Everyone has those weeks when they can’t seem to get with the program—one day you crush your fitness goals, the next you seem to lose all motivation. Next time that happens, try to remember Neal B., a 59-year-old from Chandler, Arizona, who lost 199 pounds and has since reached his daily goal of 12,500 steps for an incredible 243 days in a row. How? By making himself accountable, not just to himself, but also to a supportive community he’s built around him.
A little less than two years ago Neal had an “aha” moment: A little boy ran up to him and excitedly asked, “Are you Santa Claus?!” He was wearing a red shirt, and at the time, weighed 415 pounds. Neal was shocked and embarrassed at first, he says, “Then I said ‘Ho, ho, ho!’ and started making serious changes.” He joined a gym that offered a lot of support and trainers who knew how to modify exercises to keep him safe. He started taking small, coach-led group classes three times a week. Next, he began to track carbs, fat, and protein intake. He also saw a physical therapist to address achy joints and make sure he wasn’t overtaxing his body.
Neal worked hard at the gym and at weight loss every single day, even entering a six-week “lose big” competition at his gym. (He came in third!) Then in August 2016, after losing 160 pounds and feeling better than he had in years, Neal suffered a heart attack from a pre-existing heart condition. Surgeons saved his life, and put two stents in his arteries to keep things moving. But even that traumatic event didn’t slow him down for long.
“Nine days later I was back in the gym,” says Neal. This time, with a Fitbit tracker. “I give my Fitbit tracker a lot of credit for helping me reach a new set of goals. I’d never run before, but I started to then and within a couple of months, I’d run my first 5k.”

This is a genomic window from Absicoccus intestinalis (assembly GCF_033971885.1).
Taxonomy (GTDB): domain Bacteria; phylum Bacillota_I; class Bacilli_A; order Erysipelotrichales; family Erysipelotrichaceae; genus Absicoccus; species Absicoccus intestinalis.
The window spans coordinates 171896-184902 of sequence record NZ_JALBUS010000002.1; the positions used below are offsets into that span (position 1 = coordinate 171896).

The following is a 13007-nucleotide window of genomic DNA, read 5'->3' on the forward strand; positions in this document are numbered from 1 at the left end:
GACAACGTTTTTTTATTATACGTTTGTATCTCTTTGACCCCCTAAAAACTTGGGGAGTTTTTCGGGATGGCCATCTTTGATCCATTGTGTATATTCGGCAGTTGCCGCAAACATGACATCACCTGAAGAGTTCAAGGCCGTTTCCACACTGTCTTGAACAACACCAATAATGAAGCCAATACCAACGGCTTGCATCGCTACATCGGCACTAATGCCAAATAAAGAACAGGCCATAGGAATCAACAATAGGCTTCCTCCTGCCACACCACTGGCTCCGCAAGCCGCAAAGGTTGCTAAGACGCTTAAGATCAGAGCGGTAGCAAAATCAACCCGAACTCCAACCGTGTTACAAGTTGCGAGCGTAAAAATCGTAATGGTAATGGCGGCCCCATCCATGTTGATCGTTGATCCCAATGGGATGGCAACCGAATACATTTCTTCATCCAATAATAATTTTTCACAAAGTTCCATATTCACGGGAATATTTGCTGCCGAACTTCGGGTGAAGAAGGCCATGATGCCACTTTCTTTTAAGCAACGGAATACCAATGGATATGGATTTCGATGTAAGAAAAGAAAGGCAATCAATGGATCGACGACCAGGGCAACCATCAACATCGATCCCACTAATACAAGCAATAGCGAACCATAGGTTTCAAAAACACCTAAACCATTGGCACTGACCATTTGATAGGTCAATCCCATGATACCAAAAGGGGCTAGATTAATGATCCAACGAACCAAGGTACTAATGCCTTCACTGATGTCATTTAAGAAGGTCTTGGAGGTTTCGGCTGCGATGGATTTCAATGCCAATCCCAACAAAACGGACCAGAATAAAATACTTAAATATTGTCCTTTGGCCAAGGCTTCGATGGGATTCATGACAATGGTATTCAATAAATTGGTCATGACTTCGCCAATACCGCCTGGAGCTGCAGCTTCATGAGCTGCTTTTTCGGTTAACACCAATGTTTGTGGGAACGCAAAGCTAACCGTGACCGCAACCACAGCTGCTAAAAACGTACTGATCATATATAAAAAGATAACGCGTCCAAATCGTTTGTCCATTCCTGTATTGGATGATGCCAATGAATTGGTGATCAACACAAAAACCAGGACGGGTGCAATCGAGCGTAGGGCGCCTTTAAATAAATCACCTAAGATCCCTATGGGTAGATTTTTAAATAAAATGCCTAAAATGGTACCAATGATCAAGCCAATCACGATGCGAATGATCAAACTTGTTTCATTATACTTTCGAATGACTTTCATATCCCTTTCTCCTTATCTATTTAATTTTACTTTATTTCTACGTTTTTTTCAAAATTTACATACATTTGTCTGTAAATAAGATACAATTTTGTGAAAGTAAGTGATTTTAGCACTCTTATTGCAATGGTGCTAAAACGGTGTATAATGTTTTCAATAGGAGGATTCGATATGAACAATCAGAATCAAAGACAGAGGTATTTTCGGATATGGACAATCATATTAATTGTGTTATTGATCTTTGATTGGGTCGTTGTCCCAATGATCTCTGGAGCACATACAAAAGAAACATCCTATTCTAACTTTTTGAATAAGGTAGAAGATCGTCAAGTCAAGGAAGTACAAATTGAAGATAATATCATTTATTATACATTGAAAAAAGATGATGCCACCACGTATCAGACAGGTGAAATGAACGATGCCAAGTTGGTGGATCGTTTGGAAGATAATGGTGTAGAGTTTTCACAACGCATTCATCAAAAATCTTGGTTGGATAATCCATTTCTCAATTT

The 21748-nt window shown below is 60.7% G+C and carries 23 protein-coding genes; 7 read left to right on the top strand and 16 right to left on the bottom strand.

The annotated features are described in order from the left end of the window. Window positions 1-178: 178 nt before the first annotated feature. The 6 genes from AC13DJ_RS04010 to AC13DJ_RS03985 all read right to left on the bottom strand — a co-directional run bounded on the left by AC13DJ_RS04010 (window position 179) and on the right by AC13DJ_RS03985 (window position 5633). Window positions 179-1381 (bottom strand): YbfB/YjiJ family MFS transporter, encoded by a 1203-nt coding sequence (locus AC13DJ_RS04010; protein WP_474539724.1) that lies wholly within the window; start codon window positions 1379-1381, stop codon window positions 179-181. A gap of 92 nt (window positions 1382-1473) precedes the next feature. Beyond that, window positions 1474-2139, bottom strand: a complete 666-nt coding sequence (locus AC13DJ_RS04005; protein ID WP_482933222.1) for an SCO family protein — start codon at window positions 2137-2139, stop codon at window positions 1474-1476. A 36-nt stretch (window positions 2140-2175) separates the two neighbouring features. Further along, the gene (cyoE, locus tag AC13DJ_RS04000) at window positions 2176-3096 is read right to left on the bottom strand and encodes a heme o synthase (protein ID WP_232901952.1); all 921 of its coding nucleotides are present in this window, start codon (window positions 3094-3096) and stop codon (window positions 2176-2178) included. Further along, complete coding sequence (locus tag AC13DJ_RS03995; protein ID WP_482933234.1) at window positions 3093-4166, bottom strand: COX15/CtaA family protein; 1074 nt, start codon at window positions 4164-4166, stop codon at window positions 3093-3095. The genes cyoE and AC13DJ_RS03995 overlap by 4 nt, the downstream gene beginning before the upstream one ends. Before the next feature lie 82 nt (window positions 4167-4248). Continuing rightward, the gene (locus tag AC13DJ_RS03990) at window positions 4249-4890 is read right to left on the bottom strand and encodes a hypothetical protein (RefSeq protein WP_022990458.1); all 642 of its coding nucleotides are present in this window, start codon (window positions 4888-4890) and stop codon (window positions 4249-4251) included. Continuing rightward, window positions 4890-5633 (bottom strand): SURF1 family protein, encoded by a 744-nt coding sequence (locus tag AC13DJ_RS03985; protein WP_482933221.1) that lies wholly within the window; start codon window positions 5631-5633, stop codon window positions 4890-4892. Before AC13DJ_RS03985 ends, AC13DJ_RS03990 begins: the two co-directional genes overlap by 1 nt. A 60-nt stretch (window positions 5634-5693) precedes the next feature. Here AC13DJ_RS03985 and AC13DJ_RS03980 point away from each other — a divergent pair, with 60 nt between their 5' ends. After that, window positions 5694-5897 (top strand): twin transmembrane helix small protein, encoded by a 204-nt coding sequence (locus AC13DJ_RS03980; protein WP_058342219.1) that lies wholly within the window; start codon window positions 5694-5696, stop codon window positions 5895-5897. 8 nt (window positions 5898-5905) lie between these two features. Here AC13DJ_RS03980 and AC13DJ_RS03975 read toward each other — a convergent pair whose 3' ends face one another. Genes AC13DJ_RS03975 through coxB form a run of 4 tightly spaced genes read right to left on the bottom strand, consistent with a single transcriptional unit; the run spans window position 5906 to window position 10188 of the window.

Today, Neal is a motivational speaker and wellness coach, known as the “199 Guy” (for the number of pounds he’s lost), who shares his story with corporate audiences and individuals he coaches. Neal insists he’s not “special” and that other’s can take control the way he did, if they find the right tools and motivation. “I’m just a guy who woke up with one foot in the grave and said it’s never too late,” he says.
Neal’s Advice for Others
Look for opportunities to move. Neal travels a lot these days, often by car. When he’s on road trips, he actively looks for safe rest stops where he can get out and get some quick exercise. “Parking lots are my best friends! I’ll run around a lot and get 1,500 to 2,500 steps before getting back in the car.”
Cultivate your tribe. Think you’ll poop out mid-race if you have to run a 5k alone? Ask someone to be by your side, even if it’s a similarly paced stranger next to you! Neil’s fitness buddies are the coaches and co-members at his local gym, who he sees five days a week.
Be accountable. It’s tough to reach a goal if you have no way to track progress. Food-logging was key to Neal’s success at changing his diet, and tracking his steps helps him not get complacent with his fitness plan. “I used to cringe when the hostess at a restaurant would ask if my wife and I wanted a booth or a table,” he recalls. “I didn’t fit in a booth. I didn’t fit in an airplane seat, I didn’t fit in a public restroom stall. I didn’t fit in my clothes. But my Fitbit tracker has helped me stay on track. It became one of those accountable measures to keep me honest about my process.”
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This article is not intended to substitute for informed medical advice. You should not use this information to diagnose or treat a health problem or condition. Always check with your doctor before changing your diet, altering your sleep habits, taking supplements, or starting a new fitness routine.